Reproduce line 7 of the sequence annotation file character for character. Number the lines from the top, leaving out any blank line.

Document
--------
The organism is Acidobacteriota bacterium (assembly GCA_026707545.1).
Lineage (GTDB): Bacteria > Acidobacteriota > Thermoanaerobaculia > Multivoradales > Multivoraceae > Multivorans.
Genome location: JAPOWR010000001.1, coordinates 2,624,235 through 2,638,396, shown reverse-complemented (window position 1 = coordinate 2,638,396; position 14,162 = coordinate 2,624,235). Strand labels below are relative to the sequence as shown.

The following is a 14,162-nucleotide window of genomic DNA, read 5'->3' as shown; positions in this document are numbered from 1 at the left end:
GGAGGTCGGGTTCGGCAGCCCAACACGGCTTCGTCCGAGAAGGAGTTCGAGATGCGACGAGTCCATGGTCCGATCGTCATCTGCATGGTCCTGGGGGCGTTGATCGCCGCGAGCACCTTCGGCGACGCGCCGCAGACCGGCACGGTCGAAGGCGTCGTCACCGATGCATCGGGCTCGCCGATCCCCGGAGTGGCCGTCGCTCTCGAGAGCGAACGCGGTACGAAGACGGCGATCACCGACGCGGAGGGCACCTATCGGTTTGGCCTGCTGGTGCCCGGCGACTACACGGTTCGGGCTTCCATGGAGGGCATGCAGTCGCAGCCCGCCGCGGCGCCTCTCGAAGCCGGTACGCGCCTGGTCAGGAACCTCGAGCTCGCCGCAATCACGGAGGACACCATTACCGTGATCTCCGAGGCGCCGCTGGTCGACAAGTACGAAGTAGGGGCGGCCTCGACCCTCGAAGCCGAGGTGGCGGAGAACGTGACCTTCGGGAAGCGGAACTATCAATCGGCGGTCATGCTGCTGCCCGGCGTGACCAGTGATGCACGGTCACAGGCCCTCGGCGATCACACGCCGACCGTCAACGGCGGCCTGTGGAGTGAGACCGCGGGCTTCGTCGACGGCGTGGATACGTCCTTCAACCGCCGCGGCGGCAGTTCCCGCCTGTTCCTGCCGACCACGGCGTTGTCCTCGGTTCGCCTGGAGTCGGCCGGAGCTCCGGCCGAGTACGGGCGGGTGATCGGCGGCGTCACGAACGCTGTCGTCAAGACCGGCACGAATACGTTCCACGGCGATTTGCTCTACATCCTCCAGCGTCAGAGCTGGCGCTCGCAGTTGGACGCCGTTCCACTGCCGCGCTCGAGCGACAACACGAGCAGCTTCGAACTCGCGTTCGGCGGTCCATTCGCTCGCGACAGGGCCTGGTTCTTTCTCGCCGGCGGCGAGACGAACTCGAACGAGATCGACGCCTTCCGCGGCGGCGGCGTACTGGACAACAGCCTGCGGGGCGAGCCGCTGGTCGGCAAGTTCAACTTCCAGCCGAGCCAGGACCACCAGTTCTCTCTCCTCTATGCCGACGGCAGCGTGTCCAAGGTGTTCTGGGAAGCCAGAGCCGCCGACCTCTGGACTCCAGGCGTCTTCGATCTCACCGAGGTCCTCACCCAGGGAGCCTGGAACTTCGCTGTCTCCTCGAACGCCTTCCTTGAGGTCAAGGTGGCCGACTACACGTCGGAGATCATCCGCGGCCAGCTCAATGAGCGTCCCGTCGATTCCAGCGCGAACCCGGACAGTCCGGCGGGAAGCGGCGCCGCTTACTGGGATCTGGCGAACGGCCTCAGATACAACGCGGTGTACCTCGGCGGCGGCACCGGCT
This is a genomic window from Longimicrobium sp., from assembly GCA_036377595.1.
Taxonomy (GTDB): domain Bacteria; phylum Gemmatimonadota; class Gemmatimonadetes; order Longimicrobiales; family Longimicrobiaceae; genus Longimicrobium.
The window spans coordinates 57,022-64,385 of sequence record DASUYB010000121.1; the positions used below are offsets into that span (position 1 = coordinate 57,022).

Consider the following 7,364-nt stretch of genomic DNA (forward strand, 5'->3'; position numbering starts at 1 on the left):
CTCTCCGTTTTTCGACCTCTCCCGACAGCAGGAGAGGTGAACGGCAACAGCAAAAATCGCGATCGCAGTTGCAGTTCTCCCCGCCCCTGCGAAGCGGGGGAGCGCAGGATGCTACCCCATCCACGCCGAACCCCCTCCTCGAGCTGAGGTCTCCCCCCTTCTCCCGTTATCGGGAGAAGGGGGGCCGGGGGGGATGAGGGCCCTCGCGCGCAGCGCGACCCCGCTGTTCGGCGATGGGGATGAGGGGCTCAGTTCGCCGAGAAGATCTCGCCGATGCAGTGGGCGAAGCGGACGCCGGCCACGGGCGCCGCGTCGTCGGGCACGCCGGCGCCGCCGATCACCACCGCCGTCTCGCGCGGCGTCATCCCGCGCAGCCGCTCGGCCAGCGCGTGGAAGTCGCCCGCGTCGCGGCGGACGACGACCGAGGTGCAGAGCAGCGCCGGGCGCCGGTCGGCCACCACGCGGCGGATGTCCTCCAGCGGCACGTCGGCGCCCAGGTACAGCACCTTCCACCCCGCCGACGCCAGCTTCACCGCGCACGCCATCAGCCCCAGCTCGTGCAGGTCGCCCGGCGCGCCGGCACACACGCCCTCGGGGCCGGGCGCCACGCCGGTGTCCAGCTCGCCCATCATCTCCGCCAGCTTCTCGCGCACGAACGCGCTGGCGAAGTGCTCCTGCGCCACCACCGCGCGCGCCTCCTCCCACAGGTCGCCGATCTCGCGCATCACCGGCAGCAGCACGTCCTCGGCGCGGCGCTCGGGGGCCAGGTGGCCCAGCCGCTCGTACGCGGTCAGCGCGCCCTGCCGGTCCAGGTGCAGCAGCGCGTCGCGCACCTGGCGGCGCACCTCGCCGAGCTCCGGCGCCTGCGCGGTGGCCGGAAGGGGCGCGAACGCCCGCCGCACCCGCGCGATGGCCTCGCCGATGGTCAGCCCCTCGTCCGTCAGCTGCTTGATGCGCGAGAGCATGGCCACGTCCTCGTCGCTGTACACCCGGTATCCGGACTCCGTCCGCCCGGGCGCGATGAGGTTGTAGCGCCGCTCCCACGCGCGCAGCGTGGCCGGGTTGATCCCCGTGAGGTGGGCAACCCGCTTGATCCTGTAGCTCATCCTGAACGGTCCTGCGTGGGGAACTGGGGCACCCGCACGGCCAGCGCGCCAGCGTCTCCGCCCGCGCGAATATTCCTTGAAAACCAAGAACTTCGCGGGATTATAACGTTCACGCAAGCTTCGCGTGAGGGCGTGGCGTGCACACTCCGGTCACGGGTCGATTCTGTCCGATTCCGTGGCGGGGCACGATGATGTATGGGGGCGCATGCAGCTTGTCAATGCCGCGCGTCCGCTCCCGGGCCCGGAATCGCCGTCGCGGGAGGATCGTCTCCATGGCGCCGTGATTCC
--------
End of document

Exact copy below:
Taxonomy (GTDB): domain Bacteria; phylum Gemmatimonadota; class Gemmatimonadetes; order Longimicrobiales; family Longimicrobiaceae; genus Longimicrobium.